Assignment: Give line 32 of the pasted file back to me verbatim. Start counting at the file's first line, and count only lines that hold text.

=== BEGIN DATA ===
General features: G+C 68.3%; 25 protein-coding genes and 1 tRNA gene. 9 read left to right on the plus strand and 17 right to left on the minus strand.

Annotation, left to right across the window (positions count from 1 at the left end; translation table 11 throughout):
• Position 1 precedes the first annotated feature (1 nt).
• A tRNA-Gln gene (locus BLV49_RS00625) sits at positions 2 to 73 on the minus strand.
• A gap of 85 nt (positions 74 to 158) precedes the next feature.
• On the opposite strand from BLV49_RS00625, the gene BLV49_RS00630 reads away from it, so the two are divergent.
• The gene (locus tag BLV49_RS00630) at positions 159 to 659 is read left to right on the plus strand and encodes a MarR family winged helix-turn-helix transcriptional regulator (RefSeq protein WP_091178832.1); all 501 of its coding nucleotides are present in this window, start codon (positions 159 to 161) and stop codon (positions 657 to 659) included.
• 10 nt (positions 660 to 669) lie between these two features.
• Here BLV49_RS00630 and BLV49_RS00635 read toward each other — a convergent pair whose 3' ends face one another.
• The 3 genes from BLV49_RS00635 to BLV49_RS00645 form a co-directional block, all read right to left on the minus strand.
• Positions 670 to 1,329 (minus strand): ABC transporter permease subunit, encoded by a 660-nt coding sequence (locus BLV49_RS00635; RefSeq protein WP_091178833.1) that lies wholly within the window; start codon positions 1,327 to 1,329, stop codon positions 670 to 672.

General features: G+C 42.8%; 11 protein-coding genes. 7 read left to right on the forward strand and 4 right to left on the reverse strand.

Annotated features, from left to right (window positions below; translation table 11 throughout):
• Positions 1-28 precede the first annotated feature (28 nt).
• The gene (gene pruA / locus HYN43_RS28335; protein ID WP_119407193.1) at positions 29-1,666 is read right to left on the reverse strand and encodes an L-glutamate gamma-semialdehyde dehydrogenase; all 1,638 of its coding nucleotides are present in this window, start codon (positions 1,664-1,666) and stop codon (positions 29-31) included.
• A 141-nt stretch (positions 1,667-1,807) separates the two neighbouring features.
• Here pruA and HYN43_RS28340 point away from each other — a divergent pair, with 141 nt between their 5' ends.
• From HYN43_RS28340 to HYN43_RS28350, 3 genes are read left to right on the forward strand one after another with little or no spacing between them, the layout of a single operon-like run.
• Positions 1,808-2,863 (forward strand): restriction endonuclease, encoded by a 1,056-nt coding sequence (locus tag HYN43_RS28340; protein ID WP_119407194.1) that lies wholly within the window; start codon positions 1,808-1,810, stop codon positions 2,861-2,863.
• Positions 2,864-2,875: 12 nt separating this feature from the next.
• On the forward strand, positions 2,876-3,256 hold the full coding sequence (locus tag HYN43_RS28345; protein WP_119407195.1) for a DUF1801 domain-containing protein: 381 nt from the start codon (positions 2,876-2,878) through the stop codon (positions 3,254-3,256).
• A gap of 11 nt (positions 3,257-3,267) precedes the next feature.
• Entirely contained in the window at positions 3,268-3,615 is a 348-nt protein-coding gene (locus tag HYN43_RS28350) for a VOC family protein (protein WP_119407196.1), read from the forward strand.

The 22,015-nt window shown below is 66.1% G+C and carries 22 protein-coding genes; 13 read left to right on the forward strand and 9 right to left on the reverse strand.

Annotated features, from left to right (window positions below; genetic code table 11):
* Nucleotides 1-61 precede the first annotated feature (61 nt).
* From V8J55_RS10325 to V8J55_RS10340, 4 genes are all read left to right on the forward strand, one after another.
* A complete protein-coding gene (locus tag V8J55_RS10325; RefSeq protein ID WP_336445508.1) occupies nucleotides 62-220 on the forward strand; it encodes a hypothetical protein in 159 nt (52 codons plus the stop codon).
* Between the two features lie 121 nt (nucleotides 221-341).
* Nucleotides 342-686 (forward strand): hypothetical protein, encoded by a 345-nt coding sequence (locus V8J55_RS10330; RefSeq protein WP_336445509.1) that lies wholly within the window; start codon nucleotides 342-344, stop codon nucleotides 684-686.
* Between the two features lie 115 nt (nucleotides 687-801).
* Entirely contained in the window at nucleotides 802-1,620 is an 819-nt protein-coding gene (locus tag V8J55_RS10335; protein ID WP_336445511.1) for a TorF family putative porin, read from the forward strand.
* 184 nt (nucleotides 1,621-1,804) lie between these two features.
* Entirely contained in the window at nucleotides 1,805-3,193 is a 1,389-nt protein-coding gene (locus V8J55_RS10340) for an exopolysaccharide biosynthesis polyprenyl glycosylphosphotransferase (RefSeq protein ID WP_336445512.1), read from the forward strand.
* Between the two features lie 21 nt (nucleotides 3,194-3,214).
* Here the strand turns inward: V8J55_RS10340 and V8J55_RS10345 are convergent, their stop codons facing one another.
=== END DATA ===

* Entirely contained in the window at nucleotides 802-1,620 is an 819-nt protein-coding gene (locus tag V8J55_RS10335; protein ID WP_336445511.1) for a TorF family putative porin, read from the forward strand.